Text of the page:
She crossed hurriedly, shifting the schoolbag in her left hand while gripping the lunchbox more tightly in her right, swinging both in steady rhythm as she walked. Halfway down the block she knelt suddenly and fiddled with her shoelaces. Peeking over her shoulder as she bent forward, she spotted it again, the yellow wagon, which had rounded the corner after her and was still following at a respectful distance.

With grim determination she pressed on, on towards the schoolyard, now only a few blocks away. She could hear the cries of the kids on the playground, see the bright orange sash of the crossing-guard directing traffic, smell the exhaust of the ancient school buses that brought the children who lived on the far side of town. And then suddenly she was on the last block and she was running, running towards the final intersection, the one guarded by the gentle white-haired man with the threatening crimson sign, and then she had flown across it and was vanishing safely into the thick crowd of students and teachers. She turned, breathless, and witnessed the yellow wagon retreating cautiously down the street, crawling silently away as if at last losing interest in the subject of its persistent pursuit.

She remained alert that afternoon; negotiated the crosswalks with care and kept watch for the stealthy wagon, but discerned no sign of it. She sighed with relief as she at last climbed the steps of the porch on which her mother stood happily waving her home.

“How was your day, sweetheart?” she inquired cheerfully. “Were you scared walking to school by yourself?”

“Nope,” Debra replied without hesitation.

“Did you remember to look both ways and cross with the light?”

“Yes, Mom,” she said, smiling, confident that her mother already knew the answer to that question.

“So you’ll be all right walking, then, if I take the car to my new job tomorrow?”

“Of course,” Debra answered. She glanced appreciatively at it, the familiar yellow station wagon with the wood paneling, parked, as always, comfortably in front of their house.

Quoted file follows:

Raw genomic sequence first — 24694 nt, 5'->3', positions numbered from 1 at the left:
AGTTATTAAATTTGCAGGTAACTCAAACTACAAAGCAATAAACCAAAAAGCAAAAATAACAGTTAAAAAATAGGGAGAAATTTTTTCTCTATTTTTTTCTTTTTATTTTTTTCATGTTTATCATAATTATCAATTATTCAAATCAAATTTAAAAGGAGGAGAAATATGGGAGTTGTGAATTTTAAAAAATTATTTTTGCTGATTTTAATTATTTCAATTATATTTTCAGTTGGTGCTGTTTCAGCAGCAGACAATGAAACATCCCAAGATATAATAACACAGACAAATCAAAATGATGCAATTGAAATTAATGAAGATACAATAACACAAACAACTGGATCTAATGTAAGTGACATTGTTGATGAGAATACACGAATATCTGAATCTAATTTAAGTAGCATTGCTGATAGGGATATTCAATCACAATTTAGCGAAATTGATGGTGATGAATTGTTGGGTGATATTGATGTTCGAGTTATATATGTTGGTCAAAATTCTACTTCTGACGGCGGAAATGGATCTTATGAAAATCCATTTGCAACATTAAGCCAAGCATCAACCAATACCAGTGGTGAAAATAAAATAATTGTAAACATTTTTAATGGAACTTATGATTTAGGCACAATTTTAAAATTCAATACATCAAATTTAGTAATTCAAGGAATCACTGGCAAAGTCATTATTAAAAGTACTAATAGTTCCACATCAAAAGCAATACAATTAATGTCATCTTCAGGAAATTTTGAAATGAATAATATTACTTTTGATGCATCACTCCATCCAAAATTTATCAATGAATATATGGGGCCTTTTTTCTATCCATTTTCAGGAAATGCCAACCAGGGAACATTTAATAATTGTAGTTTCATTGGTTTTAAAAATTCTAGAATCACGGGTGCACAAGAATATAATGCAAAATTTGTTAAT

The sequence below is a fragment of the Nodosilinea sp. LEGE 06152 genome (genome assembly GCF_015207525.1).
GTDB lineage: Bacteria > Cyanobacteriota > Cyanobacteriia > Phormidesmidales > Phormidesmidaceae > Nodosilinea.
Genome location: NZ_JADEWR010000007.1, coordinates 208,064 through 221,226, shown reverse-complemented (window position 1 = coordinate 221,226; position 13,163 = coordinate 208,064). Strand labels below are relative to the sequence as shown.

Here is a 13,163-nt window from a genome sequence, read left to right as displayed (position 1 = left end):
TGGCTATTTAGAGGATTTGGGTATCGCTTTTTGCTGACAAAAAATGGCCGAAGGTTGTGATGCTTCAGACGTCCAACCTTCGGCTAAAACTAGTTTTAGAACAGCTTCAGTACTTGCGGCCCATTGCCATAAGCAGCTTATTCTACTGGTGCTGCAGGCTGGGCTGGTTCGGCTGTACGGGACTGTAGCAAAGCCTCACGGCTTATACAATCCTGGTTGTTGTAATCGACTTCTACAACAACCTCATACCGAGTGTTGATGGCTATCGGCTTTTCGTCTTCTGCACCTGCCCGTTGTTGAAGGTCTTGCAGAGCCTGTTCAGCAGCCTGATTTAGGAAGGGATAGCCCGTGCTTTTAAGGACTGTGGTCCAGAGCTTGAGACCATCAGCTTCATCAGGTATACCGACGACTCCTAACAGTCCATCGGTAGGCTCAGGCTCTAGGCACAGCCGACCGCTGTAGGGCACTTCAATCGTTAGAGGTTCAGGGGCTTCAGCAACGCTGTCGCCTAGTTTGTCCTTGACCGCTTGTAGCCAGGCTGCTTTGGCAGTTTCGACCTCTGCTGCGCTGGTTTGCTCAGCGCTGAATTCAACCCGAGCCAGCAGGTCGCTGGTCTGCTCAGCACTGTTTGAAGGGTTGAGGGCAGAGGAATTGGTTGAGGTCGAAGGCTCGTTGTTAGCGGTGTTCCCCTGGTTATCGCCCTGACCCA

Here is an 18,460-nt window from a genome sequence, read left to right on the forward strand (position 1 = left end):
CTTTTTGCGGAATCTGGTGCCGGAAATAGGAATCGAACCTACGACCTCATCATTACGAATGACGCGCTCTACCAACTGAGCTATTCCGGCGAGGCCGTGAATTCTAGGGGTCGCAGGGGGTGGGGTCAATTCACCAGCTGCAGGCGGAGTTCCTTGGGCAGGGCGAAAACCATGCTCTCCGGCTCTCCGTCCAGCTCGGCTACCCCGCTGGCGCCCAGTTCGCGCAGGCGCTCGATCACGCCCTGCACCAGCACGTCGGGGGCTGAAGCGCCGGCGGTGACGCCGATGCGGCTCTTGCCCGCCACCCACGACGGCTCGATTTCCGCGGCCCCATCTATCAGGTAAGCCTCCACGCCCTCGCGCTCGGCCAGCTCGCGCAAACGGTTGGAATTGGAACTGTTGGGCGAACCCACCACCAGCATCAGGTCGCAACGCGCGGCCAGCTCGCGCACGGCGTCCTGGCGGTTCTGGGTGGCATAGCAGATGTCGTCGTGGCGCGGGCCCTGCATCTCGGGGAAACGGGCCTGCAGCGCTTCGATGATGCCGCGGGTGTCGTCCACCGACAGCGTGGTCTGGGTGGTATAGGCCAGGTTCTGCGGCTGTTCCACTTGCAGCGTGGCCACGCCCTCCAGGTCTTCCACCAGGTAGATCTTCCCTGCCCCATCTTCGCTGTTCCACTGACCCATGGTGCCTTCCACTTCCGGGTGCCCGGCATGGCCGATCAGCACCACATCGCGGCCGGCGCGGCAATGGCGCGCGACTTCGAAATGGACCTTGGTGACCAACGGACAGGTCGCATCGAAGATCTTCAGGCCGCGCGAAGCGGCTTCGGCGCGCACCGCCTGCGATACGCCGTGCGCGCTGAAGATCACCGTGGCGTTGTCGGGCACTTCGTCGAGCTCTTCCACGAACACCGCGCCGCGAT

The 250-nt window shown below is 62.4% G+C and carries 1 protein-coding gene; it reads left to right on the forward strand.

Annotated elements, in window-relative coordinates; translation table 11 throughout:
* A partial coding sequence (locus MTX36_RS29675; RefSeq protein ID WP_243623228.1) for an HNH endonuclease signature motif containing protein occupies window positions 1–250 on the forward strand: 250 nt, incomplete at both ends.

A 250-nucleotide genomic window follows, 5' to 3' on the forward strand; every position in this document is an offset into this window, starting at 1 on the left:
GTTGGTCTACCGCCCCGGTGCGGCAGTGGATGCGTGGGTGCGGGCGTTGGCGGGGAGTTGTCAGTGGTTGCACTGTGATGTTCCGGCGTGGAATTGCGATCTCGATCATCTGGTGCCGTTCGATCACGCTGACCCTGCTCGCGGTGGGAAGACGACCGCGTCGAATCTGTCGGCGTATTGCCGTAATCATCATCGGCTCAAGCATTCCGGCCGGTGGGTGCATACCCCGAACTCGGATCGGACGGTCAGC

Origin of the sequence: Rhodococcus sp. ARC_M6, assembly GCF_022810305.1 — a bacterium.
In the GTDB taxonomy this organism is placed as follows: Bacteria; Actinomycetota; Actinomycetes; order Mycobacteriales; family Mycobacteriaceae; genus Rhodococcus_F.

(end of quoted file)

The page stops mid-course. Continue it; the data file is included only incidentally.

* * *

"Yellow Wagon" is one of the stories featured in my autobiographical short story and essay collection Stories from My Memory-Shelf: Fiction and Essays from My Past (only $0.99 Kindle, $5.99 paperback). To learn more about it, please visit the book's webpage or subscribe to my newsletter.


  1. Well, I'm an editor and this version is in the pocket. Even if I had not read your explanation of the story first, I would have been delighted at the ending. I assume the mother did not know that the little girl knew she was being followed. At least that's what I got from the story; but if I'm misreading the story that's okay. The reader is also part of the creative process. I read the story only once. It's a wonderful story. And when I was four years old my mother walked me to kindergarden once several blocks away. That was it. The times, they are a changin'. It's a sweet, well-written story, Lori. And you picked the right color for the station wagon. Yellow. Perfect.

    1. Thanks, Guy! I know everyone brings their own experiences into a story, but I'm glad somebody at least understood it the way I intended it. I was starting to worry! ;)

  2. Totally got the story and enjoyed it! I also walked to kindergarten by myself, about 6 blocks. It was a Catholic school and the nuns didn't tolerate tardiness. I cannot believe the memories this short story dredged up for me. Yes, it was a different era, but you capture it so well that I recognized it. As to editors, it's their job to find flaws that can minimize readability or marketability. Another writer wisely said, write the story the first time for yourself. Revise accordingly, thereafter. :-)

  3. Thanks, Charli! It's so wonderful when people have "shared" experiences, even when they never knew one another :)

  4. I loved this! You totally captured the feelings and observations of a child that age. And I loved the "twist" ending. Perfect.

  5. I've had a number of short stories published and it's always been a bonus if an editor suggests some amendments, which are usually improvements. However, I don't think I'd have been as patient as you in doing a whole rewrite – I'd just have tried it elsewhere! I liked the story posted here and don't like "heartwarming family stories" so I think I'll give it a miss on the site!

    1. Yes, it was very frustrating. I definitely had the sense of "If that's the way I wanted to write this, that's how I would have done it in the first place." I suppose it was at least a good exercise...

  6. Interesting to see your process and the differences between each version of the story. Though I like the original, I can see how the editors might want a different version, as some readers might not take the "twist" ending the right way. But well done all around.

    1. Thank you, Andrea! I agree that each version has its good points, and it's definitely true that different readers are going to have different takes on it. And you're absolutely right - some people would have been bothered by the ending of the original, so maybe it worked out for the best.